Gary Halperin and RoseAnne McCabe comfortably chat with each other in their tidy Sarasota living room. A piano sits on one side: McCabe is a musician and plays bass with the Sarasota Orchestra. Halperin is a yoga instructor and helps care for their three children, Madeline, 9, Hannah, 6, and Megan 5. A mini-van sits in their driveway; their home radiates a sense of family.
They say fate brought them together 12 years ago when they both moved to Greensboro, N.C., around the same time. They met through a mutual friend, the conductor of the Greensboro Symphony.
“It just seemed like chance that we all ended up in Greensboro together,” she says.
In 1999, the mutual friend invited them both to a Mother’s Day dinner.
“Oh, he was handsome, really handsome, and he was so nice and just a normal nice guy,” she says about her initial impression. “And he knew my friends; it just felt safe.” He was struck by her beauty and wit, he says. On the drive to the restaurant that night, they both sat in the backseat of the car chatting non-stop.
“I was sort of like telling jokes or asking her questions that were a little beyond what you would do to somebody you just met,” he says. “And she was laughing and in sort of the right frame of mind I was in.”
After their first meeting, he was hesitant to ask her out. At the time, he only knew three people in Greensboro, N.C. — she being one of them. He thought that if things did not work out he would lose the only three friends he had. Regardless of his hesitations, one Friday night, he called her after other plans for the night fell through. She agreed to meet him at a vegetarian restaurant under the assumption that more people were coming out.
Then, while chatting over dinner he asked, “So, do you go on many dates?”
She replied, “Well, is this a date?”
He asked, “Do you want it to be?”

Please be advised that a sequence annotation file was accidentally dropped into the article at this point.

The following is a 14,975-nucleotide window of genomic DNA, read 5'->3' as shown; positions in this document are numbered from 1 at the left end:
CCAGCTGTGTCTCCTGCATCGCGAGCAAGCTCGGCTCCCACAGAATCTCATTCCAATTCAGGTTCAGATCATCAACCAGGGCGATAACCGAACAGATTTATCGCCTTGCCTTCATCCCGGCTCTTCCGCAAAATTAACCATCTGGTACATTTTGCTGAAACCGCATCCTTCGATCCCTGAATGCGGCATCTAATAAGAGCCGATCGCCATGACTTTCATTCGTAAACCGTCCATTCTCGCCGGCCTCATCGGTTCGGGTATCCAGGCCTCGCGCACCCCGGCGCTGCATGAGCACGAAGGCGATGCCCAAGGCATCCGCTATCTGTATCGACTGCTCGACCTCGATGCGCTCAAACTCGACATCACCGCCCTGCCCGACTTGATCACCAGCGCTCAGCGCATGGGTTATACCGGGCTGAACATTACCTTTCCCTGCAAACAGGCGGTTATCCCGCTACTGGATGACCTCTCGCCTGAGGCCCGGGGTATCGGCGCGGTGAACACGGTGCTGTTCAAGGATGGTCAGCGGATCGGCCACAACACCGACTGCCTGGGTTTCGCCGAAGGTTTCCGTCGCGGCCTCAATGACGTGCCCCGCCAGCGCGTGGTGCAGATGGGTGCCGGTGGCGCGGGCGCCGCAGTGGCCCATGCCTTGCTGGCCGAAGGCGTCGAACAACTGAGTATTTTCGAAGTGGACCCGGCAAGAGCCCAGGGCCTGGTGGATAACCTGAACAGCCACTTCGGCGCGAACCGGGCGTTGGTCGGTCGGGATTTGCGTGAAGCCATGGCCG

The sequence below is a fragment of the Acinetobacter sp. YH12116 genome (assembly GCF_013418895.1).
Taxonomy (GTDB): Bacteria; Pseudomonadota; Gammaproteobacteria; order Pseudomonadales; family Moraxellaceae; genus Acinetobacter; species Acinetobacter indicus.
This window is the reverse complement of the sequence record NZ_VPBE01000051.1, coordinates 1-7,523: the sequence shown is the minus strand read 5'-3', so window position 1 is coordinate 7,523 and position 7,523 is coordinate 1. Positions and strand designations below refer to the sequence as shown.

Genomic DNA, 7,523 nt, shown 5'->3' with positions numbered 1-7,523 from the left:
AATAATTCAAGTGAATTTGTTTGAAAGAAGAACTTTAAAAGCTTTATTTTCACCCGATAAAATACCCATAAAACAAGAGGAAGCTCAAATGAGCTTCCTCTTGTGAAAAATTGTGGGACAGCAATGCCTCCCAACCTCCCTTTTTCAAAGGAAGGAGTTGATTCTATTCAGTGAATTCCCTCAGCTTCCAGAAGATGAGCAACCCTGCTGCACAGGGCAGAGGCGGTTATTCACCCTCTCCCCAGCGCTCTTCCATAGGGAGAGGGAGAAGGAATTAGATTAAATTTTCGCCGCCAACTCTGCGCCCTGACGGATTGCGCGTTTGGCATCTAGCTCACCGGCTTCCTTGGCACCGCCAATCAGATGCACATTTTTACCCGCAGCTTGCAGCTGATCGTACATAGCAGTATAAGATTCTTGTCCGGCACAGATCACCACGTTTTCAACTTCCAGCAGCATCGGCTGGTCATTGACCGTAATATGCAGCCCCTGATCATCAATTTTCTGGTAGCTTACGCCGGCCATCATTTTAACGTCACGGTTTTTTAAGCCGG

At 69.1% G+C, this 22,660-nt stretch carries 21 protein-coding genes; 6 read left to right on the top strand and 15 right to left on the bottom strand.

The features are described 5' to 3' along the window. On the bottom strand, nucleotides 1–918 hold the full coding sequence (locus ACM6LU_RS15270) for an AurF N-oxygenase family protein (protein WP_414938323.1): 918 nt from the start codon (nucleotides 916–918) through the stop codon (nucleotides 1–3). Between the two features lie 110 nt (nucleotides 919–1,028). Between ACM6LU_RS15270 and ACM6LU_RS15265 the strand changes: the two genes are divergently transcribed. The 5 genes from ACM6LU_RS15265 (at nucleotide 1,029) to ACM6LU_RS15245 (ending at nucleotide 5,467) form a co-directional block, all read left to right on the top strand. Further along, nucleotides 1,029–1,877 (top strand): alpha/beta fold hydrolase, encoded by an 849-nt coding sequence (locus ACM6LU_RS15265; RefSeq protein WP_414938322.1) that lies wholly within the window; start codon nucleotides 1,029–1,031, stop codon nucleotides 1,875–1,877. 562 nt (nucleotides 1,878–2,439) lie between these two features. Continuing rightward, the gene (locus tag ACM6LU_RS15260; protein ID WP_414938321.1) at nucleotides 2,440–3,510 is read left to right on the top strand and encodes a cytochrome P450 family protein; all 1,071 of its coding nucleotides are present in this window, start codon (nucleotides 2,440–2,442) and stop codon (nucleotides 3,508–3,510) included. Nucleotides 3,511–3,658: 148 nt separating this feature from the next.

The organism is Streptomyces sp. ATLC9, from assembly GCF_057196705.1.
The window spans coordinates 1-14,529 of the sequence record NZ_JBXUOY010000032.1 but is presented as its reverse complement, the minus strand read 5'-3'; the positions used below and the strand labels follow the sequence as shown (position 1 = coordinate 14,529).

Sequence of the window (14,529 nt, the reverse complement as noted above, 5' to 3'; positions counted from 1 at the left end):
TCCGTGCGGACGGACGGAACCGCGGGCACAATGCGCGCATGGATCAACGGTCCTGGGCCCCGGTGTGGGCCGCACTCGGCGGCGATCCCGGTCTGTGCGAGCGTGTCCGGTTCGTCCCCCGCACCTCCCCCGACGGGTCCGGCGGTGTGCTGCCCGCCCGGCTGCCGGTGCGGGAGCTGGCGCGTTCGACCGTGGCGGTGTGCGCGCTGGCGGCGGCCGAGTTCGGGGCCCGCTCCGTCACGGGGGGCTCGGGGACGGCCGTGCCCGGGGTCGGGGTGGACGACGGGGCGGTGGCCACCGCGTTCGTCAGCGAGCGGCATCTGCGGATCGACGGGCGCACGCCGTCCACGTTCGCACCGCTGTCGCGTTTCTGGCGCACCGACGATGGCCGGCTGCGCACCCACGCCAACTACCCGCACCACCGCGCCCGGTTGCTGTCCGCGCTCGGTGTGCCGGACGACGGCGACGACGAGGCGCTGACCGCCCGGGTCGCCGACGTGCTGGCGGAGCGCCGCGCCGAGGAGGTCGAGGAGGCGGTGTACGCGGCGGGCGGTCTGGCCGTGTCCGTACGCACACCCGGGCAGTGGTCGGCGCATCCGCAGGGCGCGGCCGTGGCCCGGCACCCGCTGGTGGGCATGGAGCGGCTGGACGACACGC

She said yes.
The couple talked late into the night.
“There were so many coincidences that same night,” they say in unison.
“I mean, you were reading the same book that I was reading; it was just unusual,” McCabe says to him.
She called her sister that night and said, “I think I met the one. I think I met the guy.”
For the next year, each day they’d learn something new about each other. He loved her sense of adventure and strength. He recalls a time when they went on a hike in West Virginia. They hiked up a mountain, walked across a 12-mile ridge and hiked back down. “She did it and she was totally fine, she didn’t even breathe heavy the whole way up.”
She fell for his wit and humor. She recalls a time they were leaving an old antique store when the shopkeeper asked, “Anything you can’t live without?” Halperin immediately replied, “Just her.”
Halperin had made a rule for himself that he was not going to propose to anyone until they’d dated for at least one year.
“We would have to go through all four seasons together, because, with my experience, people’s personalities and moods change with the seasons,” he says. “I wanted them to see me and for me to see them.”
One year from the day they met, he cooked her dinner at his home and proposed.
“Even though we had talked about it before, it still startled me,” McCabe says.
The couple did run into a speed bump during their engagement. Her family is Catholic; his family is Jewish.
“They asked very hard questions during our engagement,” she recalls. “(My family) wanted to question that because they wanted me to know deep down was this what I really wanted.”
When the couple was married Jan. 6, 2001, both families fully accepted the union.
The couple moved to Sarasota soon after they married, when she got a job with the Sarasota Orchestra. Their children attend the Temple Beth Sholom School but also practice Catholicism.
“Every day is different; every day is new; and there are no two days that have ever been alike,” she says.
Their second daughter, Hannah, was born with Down syndrome, but, despite the challenge, their love for each other and their family remains strong.
“For a lot of couples it causes a lot of problems in the relationship when you have to deal with extra stress,” Halperin says. “Nothing has fazed us. It’s meant to be, and there is this underlining trust that it’s forever, so we can survive anything.”
Words of Wisdom
â¤ RoseAnne McCabe learned from her father “tend to your knitting.” This means do you what you have to do for yourself. “It really is about self-love, when you can learn to love yourself, you can love other people,” she says.
â¤ Gary Halperin says be open to a lot of people even if they don’t meet the exact criteria for an ideal mate. “When somebody comes, even if they don’t meet your exact bullet points, you might want to be open to them because that might be someone to share your life with,” he says.
• He leaves the cabinet doors open.
• She leaves cereal stuck to the side of the bowl and leaves the bowl on the counter.